It's important to know about yourself and what you believe in when looking for a new job or growing your business. Understanding these things can help you make good choices and be successful.

Values exercise

Another helpful way to learn about what drives you is to examine your values. Looking at what's most important to you at this particular moment in your life will shed light on your motivation. This can change over time with your life circumstances. For instance, a 22-year-old just starting a career may value gaining experience and travel. While someone in their 40s may require a higher-paying job close to their home with limited travel due to family obligations.

Try a Values Exercise that includes around 30 attributes of jobs.3 Then select the top 5 that are important to you at this time and rank order these.

F4S assessment results and your values exercise in combination can help you choose the right motivations to talk about in your interview.

Framing your answer to fit this particular role

When selecting your top 5 motivations, consider which ones match the needs of the job you're applying for.

F4S dashboard shows what motivates you in the workplace

Make sure your motivations align with the qualities the company is looking for in a candidate. For your information-gathering phase, try these steps:

  • Let the job description be your guide. Ask yourself, what are the competencies this employer seeks for this role? Which of your top 5 motivations are related?
  • Check out the employer's mission statement and values. Do any of these relate to your top 5 motivations?
  • Align your personal motivations with company culture, values, and goals to showcase that you're the perfect candidate.

Examples of the best answers for "what motivates you?"

This job interview question can be tough to answer. But it's important to have a good response ready. Here are 5 sample answers to inspire you. For each, we supply the underlying F4S motivation behind the answer.

We recommend taking the F4S assessment before your interview so that when the "what motivates you?" comes up, you can use evidence-based data to back up your answer.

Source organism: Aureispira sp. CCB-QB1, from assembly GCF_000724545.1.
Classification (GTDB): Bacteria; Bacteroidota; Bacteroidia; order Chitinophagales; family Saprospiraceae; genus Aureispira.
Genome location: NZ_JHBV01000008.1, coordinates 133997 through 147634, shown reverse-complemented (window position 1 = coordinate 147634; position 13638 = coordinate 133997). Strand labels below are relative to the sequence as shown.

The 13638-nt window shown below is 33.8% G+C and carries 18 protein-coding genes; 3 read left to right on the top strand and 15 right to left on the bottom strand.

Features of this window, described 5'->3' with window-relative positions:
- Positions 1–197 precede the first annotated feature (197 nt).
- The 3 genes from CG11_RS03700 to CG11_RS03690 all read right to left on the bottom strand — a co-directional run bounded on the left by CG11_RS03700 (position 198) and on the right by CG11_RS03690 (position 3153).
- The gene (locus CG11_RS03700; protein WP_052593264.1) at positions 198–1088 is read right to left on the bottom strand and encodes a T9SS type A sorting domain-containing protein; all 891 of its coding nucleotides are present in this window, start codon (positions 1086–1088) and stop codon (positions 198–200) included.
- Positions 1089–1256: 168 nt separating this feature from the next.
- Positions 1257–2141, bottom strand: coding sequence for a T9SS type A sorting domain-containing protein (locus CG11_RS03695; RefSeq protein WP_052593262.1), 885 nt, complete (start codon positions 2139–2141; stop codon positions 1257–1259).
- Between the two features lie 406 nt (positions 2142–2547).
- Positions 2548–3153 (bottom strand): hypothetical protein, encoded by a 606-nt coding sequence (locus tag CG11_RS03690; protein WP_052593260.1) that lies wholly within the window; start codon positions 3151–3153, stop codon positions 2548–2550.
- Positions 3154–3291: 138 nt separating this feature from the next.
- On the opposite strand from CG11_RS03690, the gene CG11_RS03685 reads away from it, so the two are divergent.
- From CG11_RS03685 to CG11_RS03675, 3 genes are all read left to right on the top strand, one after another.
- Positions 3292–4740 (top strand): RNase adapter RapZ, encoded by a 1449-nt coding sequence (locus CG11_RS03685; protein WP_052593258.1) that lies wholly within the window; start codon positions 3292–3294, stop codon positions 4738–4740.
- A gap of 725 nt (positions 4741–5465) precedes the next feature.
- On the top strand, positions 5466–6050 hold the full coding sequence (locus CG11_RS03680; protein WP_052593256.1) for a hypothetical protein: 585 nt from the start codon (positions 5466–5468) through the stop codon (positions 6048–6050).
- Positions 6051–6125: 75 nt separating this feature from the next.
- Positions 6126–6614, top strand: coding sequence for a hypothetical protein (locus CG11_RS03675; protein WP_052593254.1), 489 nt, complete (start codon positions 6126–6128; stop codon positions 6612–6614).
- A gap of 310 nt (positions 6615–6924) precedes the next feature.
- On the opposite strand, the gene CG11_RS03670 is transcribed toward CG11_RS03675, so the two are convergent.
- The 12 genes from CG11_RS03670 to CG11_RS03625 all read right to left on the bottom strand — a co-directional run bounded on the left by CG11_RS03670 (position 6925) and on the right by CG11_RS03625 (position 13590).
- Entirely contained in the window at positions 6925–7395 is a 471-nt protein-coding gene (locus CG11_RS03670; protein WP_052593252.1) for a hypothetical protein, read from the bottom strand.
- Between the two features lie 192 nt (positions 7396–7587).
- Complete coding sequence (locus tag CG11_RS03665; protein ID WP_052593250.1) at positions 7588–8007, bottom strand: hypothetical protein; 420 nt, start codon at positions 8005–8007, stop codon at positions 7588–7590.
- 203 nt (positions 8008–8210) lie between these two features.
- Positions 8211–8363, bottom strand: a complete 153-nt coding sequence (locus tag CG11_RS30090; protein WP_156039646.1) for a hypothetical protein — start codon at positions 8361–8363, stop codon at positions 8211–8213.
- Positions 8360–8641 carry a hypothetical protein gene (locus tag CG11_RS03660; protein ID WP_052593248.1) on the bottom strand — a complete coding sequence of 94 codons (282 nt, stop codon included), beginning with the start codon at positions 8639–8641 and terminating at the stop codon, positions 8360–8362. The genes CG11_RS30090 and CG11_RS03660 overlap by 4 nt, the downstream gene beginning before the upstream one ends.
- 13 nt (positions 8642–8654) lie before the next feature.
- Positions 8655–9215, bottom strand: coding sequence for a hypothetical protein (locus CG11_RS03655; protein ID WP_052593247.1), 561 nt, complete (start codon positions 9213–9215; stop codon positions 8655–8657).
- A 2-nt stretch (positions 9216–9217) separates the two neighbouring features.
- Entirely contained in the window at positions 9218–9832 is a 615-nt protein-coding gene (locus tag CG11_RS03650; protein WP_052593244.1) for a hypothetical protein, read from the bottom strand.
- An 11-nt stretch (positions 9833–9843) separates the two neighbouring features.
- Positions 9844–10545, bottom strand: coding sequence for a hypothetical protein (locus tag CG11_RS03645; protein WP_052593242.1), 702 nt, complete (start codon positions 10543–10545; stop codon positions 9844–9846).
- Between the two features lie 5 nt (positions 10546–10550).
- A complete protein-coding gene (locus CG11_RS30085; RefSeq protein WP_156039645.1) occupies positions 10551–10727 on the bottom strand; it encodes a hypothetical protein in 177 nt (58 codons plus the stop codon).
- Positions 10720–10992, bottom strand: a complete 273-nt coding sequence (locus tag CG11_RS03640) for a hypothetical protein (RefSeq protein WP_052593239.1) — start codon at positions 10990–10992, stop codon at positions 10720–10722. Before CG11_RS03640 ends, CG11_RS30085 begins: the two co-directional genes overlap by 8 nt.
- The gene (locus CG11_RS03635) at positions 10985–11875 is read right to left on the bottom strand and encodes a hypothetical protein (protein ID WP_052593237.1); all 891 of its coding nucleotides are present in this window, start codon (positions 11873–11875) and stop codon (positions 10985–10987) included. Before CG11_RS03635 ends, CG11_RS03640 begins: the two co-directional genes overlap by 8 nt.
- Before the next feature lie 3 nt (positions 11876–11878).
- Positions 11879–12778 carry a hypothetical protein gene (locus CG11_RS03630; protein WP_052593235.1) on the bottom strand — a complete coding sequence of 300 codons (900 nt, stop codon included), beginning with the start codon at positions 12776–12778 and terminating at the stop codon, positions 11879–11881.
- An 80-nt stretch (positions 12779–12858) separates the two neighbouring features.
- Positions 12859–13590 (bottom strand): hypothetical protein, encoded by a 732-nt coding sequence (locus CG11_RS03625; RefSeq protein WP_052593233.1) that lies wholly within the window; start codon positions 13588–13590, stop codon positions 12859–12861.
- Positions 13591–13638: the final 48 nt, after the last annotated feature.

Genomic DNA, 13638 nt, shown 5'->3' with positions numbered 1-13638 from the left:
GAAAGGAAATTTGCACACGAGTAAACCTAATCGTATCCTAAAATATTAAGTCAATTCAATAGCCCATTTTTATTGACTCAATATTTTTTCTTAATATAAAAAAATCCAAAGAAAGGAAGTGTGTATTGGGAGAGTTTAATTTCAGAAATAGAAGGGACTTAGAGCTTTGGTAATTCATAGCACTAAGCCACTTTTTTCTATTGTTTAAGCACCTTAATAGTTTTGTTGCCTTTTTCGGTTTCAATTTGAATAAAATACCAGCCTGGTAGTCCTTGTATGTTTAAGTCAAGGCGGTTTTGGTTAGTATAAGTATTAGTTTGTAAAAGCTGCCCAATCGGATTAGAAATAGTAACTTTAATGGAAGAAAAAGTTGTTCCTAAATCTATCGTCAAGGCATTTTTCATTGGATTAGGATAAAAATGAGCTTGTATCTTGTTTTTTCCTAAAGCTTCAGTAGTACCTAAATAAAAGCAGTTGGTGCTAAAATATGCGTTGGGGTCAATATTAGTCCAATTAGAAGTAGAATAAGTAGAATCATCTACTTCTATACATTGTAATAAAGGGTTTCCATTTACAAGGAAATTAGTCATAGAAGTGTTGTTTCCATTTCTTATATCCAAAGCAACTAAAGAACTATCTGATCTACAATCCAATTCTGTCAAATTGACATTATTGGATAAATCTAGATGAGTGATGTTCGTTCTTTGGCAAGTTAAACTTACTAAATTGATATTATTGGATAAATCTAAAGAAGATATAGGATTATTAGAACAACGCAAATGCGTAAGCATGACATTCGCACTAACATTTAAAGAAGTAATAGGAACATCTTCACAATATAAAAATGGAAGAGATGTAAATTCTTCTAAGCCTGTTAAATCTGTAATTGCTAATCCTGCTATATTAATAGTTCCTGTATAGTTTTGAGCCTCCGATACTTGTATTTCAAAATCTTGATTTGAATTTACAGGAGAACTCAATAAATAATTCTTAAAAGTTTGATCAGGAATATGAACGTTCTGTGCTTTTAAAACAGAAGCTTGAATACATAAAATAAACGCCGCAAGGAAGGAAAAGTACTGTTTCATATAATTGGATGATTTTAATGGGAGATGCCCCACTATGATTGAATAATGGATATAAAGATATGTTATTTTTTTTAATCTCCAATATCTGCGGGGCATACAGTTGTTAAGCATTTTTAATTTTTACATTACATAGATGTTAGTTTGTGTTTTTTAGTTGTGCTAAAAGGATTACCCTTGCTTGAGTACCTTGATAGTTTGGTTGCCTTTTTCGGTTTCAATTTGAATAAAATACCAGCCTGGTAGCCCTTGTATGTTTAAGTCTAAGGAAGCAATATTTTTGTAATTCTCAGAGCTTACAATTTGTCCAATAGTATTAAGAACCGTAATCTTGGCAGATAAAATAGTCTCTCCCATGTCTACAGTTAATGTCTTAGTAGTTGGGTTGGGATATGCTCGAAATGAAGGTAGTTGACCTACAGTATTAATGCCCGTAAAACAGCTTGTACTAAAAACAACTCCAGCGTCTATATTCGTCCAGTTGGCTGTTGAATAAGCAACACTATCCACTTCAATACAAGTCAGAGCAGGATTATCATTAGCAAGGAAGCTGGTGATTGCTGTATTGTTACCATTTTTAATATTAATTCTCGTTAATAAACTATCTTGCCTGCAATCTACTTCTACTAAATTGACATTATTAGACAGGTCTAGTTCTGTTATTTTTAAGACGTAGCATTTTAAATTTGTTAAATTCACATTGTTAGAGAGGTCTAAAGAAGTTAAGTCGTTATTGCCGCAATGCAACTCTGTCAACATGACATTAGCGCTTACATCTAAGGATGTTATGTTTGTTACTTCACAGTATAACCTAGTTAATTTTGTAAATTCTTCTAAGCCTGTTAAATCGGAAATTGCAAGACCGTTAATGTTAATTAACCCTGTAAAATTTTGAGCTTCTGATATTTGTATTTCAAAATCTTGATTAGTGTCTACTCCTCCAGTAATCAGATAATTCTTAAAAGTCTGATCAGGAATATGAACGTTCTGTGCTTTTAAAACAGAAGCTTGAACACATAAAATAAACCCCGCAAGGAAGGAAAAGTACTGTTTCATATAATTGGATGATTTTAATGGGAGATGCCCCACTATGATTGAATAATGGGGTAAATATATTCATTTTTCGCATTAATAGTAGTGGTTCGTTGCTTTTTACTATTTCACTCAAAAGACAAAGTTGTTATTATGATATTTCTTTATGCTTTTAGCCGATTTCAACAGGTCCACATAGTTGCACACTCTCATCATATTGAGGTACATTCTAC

Example 1: Cultivating relationships and helping people grow

F4S Motivation: Affiliation

People who score high in Affiliation are motivated by creating connections, building relationships, and belonging to a group. They yearn to have a positive impact on others.

Answer:

"Working for a larger purpose motivates me to do a good job. I take pride in my work no matter the context, but I find that I perform best when I'm in an environment where I'm making a difference. I spent the majority of my career working in academic administration. I love the energy of college campuses because students are coming there to change their lives and open up a new world of possibilities.

As an advisor, I have had the opportunity to connect with thousands of students and provide clarity for their journey, which has given me a sense of accomplishment in my career journey. The fall can be overwhelming with lots of evening hours. But I have been doing this for 7 years, and I remind myself of past successful programs and that the challenge is why I'm drawn to working at a college. Staying late to provide information in workshops that could help a student find an internship or job offer is worth it. The opportunity to have a positive impact is what made this open position stand out to me. I want to continue helping students."